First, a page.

Illinois passed the SAFE-T Act in 2021, which had sweeping criminal legal reform components to it. One of the most hotly debated provisions was eliminating monetary bail. However, there have been statewide legal challenges to the law, resulting in a pending case before the Illinois Supreme Court. At Glasgow & Olsson, we have been following closely to help our clients navigate this complicated and rapidly developing situation.
What are Problem-Solving Courts?
Some counties offer programs to defendants who are being held prior to trial. Courts can use programs such as drug treatment to help the defendant with addiction issues. These pretrial programs can be the basis for transferring the defendant’s case from a regular criminal court to a problem-solving court. In Illinois, there are problem-solving courts that implement a therapeutic and collaborative approach with community providers to address underlying behavioral health issues.
How Would the SAFE-T Act Impact Problem-Solving Courts?
Under the current state law, the court will set monetary bail for a defendant and then make a recommendation that they be placed in a drug treatment program. Defendants who are eligible for this recommendation are generally individuals facing drug charges such as possession of a controlled substance. These charges are often Class 3 or 4 felonies. The SAFE-T Act precludes setting monetary bail or holding the individual pretrial on certain offenses. Under the act currently under review by the Illinois Supreme Court, Class 3 felonies only qualify for pretrial detention where the defendant has a proven substantial flight risk. Therefore, the SAFE-T Act could impact these defendants’ pretrial ability to be considered for drug treatment programs. Also, pretrial detention can sometimes provide a defendant time to become sober and clear-headed enough to accept treatment, something they may not be able to do if they are released and still using illegal substances.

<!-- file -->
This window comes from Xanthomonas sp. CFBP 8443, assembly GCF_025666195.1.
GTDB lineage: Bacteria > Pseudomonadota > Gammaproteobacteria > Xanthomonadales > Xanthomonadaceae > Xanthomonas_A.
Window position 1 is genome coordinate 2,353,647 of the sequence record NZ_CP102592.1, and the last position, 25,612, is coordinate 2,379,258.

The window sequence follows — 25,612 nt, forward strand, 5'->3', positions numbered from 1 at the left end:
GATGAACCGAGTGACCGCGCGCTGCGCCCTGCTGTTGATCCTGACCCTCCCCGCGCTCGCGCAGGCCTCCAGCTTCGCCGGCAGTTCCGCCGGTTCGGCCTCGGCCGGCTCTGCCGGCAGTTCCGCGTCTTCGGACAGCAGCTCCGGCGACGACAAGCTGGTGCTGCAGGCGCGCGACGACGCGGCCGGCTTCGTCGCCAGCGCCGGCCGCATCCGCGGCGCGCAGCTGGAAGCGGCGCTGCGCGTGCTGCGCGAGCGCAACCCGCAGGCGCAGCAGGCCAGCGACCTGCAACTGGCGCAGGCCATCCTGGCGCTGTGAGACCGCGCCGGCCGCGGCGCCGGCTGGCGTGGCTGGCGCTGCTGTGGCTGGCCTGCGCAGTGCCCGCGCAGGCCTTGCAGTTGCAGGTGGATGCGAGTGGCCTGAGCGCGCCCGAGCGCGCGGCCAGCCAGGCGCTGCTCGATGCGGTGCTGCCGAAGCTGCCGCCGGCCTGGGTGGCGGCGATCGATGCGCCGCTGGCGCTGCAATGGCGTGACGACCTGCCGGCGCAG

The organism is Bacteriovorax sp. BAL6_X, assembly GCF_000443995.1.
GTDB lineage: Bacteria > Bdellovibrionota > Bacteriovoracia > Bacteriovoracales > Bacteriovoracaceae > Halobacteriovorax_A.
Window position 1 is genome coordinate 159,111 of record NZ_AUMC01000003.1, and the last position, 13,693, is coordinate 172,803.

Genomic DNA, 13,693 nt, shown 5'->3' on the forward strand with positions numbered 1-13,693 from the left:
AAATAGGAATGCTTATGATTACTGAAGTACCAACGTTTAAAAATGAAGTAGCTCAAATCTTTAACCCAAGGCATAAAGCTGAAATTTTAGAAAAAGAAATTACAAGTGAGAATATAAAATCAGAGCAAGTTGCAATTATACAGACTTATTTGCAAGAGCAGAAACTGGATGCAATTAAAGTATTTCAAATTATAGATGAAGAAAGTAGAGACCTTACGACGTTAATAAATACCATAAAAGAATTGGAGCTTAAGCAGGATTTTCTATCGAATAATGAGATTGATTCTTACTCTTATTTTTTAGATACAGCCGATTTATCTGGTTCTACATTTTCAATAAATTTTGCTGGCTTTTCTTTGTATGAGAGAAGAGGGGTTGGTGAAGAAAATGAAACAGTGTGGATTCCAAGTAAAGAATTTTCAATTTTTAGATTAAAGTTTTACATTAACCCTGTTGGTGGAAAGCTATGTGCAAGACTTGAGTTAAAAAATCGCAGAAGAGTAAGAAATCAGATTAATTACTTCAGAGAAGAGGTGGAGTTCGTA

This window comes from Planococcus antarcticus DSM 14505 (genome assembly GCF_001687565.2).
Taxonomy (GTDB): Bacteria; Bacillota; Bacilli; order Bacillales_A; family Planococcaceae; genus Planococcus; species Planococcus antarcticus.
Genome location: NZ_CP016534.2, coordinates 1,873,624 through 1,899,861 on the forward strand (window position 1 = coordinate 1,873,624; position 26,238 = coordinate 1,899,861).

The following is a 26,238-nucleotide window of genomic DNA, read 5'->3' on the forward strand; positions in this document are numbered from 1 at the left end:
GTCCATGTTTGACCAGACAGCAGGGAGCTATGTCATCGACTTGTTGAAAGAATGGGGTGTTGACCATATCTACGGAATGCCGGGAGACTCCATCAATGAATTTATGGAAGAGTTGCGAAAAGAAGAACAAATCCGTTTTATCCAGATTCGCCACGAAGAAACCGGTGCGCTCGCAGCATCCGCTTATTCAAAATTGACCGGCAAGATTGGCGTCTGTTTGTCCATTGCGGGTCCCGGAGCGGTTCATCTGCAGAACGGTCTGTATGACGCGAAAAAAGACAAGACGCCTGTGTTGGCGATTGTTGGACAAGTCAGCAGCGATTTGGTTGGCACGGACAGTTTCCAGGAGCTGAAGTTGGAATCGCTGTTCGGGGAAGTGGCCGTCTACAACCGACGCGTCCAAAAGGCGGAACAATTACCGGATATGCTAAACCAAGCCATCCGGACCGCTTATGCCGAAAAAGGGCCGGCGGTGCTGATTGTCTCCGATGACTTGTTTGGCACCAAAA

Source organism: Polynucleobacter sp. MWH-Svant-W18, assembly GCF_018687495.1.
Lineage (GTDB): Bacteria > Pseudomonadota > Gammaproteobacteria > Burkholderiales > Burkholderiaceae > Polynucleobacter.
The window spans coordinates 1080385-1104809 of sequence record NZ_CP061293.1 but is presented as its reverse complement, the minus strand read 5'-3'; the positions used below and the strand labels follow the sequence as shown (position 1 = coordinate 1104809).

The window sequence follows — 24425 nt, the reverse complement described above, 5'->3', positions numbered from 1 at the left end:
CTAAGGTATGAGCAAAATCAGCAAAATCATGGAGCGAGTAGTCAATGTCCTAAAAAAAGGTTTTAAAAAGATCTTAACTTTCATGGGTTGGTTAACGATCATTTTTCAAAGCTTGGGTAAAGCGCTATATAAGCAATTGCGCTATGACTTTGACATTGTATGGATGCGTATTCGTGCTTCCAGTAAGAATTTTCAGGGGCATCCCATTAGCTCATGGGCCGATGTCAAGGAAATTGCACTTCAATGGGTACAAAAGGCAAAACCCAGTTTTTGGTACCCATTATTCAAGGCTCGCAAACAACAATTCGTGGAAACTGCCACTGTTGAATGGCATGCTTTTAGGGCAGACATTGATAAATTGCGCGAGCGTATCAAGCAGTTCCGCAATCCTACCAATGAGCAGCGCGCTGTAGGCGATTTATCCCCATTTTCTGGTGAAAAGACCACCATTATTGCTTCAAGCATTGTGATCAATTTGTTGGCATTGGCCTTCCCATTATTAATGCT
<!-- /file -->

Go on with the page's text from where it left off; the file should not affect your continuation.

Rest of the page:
However, the SAFE-T Act does provide for increased eligibility for individuals sentenced for drug offenses to enter diversion or probation programs. The law would also increase funding to problem-solving courts. Along with that, there are many other benefits to criminal defendants that indicate the overall intent of the legislation is to help reform the criminal legal system and the impact on the problem-solving courts may be an unintended one.
Call Glasgow & Olsson
Overall, many provisions of the law are open to interpretation and debate amongst courts and legal experts. It can be confusing and overwhelming to try to parse through the dense statute and existing case law to understand the meaning of the law. Our criminal legal experience at Glasgow & Olsson can help if you are facing a drug charge or any criminal charge and are wondering how the SAFE-T Act applies to you. Currently, the law is not in effect as we await a decision from the Illinois Supreme Court on its constitutionality. However, we are here to help answer any questions you and your loved ones may have about how this impacts you and your case. Contact us today to learn how our experience can get you the results you deserve.